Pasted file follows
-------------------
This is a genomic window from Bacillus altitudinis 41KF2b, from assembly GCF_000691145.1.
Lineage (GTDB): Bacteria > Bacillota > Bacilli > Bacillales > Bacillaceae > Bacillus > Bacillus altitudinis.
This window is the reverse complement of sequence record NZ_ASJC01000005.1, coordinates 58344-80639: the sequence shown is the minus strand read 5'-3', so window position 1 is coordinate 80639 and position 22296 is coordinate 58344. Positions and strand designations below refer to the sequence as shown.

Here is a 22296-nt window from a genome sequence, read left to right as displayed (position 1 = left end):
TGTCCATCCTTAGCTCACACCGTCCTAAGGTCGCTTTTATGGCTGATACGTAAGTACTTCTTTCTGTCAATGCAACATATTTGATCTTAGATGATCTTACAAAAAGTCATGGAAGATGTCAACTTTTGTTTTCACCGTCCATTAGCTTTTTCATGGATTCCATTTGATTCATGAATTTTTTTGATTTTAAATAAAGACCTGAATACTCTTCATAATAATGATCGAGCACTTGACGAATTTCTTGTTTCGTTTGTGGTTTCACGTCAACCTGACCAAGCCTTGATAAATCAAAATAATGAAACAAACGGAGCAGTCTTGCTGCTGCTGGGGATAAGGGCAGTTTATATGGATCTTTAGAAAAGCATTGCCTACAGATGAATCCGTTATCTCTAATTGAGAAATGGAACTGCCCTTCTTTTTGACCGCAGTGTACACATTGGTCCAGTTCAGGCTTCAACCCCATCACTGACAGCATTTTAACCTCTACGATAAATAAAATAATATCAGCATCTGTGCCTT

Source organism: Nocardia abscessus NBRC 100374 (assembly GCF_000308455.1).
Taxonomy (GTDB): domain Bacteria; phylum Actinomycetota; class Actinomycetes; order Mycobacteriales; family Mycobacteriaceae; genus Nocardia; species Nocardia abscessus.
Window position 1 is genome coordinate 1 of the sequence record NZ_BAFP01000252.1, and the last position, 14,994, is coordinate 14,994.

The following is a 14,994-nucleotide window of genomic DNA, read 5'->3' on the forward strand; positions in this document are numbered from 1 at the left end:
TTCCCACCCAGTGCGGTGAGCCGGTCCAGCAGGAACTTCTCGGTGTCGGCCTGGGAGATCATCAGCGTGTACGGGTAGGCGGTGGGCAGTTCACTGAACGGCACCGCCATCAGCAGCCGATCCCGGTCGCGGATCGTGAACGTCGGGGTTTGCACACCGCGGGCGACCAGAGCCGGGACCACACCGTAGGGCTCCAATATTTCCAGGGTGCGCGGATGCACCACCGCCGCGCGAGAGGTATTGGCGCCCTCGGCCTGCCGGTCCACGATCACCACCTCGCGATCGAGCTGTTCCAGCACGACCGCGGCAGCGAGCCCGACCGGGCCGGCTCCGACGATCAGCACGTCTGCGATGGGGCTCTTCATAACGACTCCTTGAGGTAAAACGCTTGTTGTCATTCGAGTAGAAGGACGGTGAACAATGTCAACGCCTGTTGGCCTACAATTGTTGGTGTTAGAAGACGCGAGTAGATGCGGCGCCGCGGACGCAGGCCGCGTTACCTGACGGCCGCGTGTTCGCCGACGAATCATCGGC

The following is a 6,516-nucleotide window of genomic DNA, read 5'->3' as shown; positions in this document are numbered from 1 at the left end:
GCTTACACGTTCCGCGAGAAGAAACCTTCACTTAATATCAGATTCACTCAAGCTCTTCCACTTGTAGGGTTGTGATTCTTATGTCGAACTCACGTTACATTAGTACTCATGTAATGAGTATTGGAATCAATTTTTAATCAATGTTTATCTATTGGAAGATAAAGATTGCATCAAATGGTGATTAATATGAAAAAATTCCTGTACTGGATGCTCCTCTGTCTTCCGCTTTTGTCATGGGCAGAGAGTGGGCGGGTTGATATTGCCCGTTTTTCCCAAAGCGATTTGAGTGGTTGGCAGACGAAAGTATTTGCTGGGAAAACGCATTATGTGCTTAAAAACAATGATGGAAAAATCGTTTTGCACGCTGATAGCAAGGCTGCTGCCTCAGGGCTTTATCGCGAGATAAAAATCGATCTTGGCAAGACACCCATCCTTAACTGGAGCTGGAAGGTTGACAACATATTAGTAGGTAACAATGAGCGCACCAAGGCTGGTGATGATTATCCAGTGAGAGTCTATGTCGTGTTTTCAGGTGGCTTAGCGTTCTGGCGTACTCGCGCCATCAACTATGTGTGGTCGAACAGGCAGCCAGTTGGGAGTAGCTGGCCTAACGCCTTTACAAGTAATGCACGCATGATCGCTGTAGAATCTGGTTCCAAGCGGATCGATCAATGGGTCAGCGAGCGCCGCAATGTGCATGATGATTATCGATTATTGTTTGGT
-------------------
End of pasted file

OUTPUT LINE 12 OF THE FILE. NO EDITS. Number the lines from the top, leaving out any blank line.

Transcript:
GCTTACACGTTCCGCGAGAAGAAACCTTCACTTAATATCAGATTCACTCAAGCTCTTCCACTTGTAGGGTTGTGATTCTTATGTCGAACTCACGTTACATTAGTACTCATGTAATGAGTATTGGAATCAATTTTTAATCAATGTTTATCTATTGGAAGATAAAGATTGCATCAAATGGTGATTAATATGAAAAAATTCCTGTACTGGATGCTCCTCTGTCTTCCGCTTTTGTCATGGGCAGAGAGTGGGCGGGTTGATATTGCCCGTTTTTCCCAAAGCGATTTGAGTGGTTGGCAGACGAAAGTATTTGCTGGGAAAACGCATTATGTGCTTAAAAACAATGATGGAAAAATCGTTTTGCACGCTGATAGCAAGGCTGCTGCCTCAGGGCTTTATCGCGAGATAAAAATCGATCTTGGCAAGACACCCATCCTTAACTGGAGCTGGAAGGTTGACAACATATTAGTAGGTAACAATGAGCGCACCAAGGCTGGTGATGATTATCCAGTGAGAGTCTATGTCGTGTTTTCAGGTGGCTTAGCGTTCTGGCGTACTCGCGCCATCAACTATGTGTGGTCGAACAGGCAGCCAGTTGGGAGTAGCTGGCCTAACGCCTTTACAAGTAATGCACGCATGATCGCTGTAGAATCTGGTTCCAAGCGGATCGATCAATGGGTCAGCGAGCGCCGCAATGTGCATGATGATTATCGATTATTGTTTGGT